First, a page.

I spoke with several people and finally one officer at working for Ministry of Health and Labor called me yesterday, saying that well you can come and enter into a cruise ship and do the infection control works.
On the way to go to Yokohama I got another call from the same officer, saying, "Somebody didn't like me. So you can't get into the cruise ship." He was not able to say who, and he was not able to say why, but certainly some power over him affected his decision and I was blocked from entering into the ship.
Then after several discussions he found another way that if you could come as a DMAT member, you can come into the the cruise ship. DMAT is the disaster management medical team in Japan and usually deals with a disaster not infectious diseases, but because of the lack of the people who could help people inside a cruise ship to get out of the ship, or the managing of people, and so on, DMAT was requested to enter into the cruise ship.
Additionally, I got another call that some people didn't like me getting into the cruise ship present even as a DMAT member. So another discussion happened then the I waited about one hour in Shin Yokohama Station, and finally the officer find a way. [He said] that "If you work for DMAT not as an infection prevention specialist but as an ordinary routine DMAT officer working under (inaudible01) DMAT doctor doing a routine job, then you could come into the cruise ship."
I entered the ship. Then I found the chief officer of the DMAT and spoke with him. I said, "Well I was assigned to the DMAT members (inaudible02) out whatever you want to say." Then he said, "Well, you don't have to work DMAT work because that's not your specialty. You are an infection prevention specialist, so why don't you do the infection control." Then I said, "Fine, I spoke with the superior of him who is[sic](was) in charge of the all the DMAT operations, and he also said, "You are an infection control person, so you should do infection control." I said, "Fine." But he said, "Well, you shouldn't be here as a DMAT member. You should come as (inaudible03) infection control specialist." He was not very happy about that while I was inside the DMAT. But because that was not my decision, there was no other way. So I said, "Well I have to do it."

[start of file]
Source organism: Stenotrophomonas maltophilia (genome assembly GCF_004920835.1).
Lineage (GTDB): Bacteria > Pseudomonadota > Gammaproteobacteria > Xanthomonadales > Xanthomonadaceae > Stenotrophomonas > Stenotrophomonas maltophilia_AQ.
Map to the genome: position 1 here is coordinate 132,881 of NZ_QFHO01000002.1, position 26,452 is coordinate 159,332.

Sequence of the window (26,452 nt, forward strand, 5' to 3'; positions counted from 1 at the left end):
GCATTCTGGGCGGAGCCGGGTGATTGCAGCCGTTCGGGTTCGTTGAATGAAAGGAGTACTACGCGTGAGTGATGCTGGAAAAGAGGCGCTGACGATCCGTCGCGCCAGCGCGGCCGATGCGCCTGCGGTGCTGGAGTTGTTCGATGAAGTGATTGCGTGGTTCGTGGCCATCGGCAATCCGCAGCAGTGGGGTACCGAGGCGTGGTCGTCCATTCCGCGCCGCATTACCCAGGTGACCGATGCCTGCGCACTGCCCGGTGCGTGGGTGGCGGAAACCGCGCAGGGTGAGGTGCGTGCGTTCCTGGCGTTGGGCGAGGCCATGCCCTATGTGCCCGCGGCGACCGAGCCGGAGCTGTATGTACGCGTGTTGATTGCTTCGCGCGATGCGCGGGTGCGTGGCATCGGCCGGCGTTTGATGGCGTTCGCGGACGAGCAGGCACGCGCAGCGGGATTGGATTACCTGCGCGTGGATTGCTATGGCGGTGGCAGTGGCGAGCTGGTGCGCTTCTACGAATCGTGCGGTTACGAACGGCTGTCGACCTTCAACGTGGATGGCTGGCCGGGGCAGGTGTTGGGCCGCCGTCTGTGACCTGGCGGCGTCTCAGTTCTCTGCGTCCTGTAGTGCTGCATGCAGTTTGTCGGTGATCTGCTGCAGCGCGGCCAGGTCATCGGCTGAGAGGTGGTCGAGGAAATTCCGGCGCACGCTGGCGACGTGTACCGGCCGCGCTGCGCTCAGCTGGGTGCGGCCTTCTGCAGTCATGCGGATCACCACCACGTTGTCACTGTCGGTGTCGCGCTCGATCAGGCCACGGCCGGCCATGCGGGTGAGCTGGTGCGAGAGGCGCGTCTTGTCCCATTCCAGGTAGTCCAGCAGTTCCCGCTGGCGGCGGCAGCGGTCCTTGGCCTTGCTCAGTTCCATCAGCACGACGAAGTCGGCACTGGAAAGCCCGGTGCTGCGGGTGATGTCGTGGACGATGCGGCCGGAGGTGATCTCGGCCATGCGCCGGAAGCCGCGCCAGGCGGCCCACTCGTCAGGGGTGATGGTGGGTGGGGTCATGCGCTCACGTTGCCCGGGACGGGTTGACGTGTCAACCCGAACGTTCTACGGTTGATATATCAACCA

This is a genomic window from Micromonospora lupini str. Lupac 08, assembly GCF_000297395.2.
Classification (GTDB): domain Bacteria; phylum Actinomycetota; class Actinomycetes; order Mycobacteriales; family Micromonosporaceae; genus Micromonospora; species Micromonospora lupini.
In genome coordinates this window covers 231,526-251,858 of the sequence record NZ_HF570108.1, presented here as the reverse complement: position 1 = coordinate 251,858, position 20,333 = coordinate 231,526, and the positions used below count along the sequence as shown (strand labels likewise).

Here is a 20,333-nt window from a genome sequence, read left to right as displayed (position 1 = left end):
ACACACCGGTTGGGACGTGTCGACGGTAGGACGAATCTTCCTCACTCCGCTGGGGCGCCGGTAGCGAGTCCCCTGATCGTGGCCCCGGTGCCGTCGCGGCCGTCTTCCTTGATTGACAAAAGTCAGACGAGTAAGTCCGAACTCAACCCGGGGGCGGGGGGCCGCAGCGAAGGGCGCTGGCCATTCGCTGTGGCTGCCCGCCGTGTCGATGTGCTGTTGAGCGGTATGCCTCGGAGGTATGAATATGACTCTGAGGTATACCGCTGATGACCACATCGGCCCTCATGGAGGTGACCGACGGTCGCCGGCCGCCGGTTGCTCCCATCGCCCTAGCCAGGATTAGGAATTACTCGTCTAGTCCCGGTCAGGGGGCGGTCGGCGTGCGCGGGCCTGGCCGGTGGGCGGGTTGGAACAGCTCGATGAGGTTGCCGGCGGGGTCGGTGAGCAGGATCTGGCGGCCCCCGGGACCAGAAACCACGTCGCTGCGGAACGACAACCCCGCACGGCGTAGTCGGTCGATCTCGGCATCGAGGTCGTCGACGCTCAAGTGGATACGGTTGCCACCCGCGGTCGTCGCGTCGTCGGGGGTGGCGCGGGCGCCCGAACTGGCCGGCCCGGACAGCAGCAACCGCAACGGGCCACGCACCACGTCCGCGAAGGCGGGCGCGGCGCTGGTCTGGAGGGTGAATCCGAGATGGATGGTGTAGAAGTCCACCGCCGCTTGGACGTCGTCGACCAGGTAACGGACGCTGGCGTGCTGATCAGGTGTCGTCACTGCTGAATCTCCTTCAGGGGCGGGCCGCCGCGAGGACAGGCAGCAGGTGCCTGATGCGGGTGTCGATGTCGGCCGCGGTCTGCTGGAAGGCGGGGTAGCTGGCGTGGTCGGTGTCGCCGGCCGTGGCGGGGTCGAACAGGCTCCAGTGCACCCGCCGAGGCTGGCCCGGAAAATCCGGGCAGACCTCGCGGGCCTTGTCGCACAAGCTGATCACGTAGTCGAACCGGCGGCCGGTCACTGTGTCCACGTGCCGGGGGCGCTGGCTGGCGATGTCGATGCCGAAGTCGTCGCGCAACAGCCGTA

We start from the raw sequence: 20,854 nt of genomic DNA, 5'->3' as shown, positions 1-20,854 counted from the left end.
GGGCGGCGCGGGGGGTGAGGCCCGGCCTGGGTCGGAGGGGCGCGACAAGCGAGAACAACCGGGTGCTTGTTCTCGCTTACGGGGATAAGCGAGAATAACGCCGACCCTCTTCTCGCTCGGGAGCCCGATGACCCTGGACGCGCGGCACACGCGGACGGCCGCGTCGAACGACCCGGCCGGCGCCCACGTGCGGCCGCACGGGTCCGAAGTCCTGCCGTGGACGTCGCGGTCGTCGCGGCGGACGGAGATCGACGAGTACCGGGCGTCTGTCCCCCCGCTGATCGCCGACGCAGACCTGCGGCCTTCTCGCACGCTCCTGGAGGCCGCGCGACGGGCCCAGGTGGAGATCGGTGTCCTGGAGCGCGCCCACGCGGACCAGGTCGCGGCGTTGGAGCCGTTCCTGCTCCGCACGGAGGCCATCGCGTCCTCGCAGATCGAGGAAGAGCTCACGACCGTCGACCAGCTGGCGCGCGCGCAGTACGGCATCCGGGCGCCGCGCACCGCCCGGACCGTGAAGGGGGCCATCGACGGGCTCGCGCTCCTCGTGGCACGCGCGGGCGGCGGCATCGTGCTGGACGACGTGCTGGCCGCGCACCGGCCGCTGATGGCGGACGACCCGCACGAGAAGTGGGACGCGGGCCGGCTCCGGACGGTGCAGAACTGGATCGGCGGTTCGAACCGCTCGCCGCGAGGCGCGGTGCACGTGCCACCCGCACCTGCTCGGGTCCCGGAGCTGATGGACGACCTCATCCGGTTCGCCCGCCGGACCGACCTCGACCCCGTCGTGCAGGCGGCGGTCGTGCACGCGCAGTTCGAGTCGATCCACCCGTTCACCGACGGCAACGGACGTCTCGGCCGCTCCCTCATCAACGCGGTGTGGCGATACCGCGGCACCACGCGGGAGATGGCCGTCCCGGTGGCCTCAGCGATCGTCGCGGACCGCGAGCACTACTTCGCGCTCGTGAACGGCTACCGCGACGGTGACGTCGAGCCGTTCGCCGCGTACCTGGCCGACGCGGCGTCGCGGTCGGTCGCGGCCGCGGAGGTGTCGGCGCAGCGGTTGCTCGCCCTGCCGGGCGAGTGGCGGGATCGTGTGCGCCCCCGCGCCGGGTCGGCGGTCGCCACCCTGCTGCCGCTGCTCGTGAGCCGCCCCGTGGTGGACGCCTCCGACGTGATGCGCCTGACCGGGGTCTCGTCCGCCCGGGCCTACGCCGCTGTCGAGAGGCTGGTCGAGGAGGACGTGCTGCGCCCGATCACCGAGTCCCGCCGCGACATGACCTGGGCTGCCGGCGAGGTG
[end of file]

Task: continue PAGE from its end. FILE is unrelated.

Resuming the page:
So the people could come and go, (inaudible04) a PPE, off PPE. Crews were just walking around, the officers of the Ministry Health and Labor were walking around, DMAT people were walking around, psychiatrists were walking around.
Anyways I (have) dealt with a lots of infections (for) more than twenty years. I was in Africa dealing with the Ebola outbreak. I was in another country dealing with the cholera outbreak. I was in China in 2003 to deal with the SARS, and I saw many febrile patients there. I never had fear of getting infection myself for Ebola, SARS, (and) cholera, because I know[sic](knew) how to protect myself and how to protect others, and how the infection control should be. So I could do the adequate infection control; protect myself, and protect others.
But inside (the) Princess Diamond, I was so scared. I was so scared of getting COVID-19 because there was no way to tell where the virus is. No Green Zone, no Red Zone. Everywhere could have the virus and everybody was not careful about it.
I spoke with the head officer of the Ministry of Health and Labor and he was very unhappy with my suggestion of protecting DMAT people and other staffs so that no other secondary transmission would occur.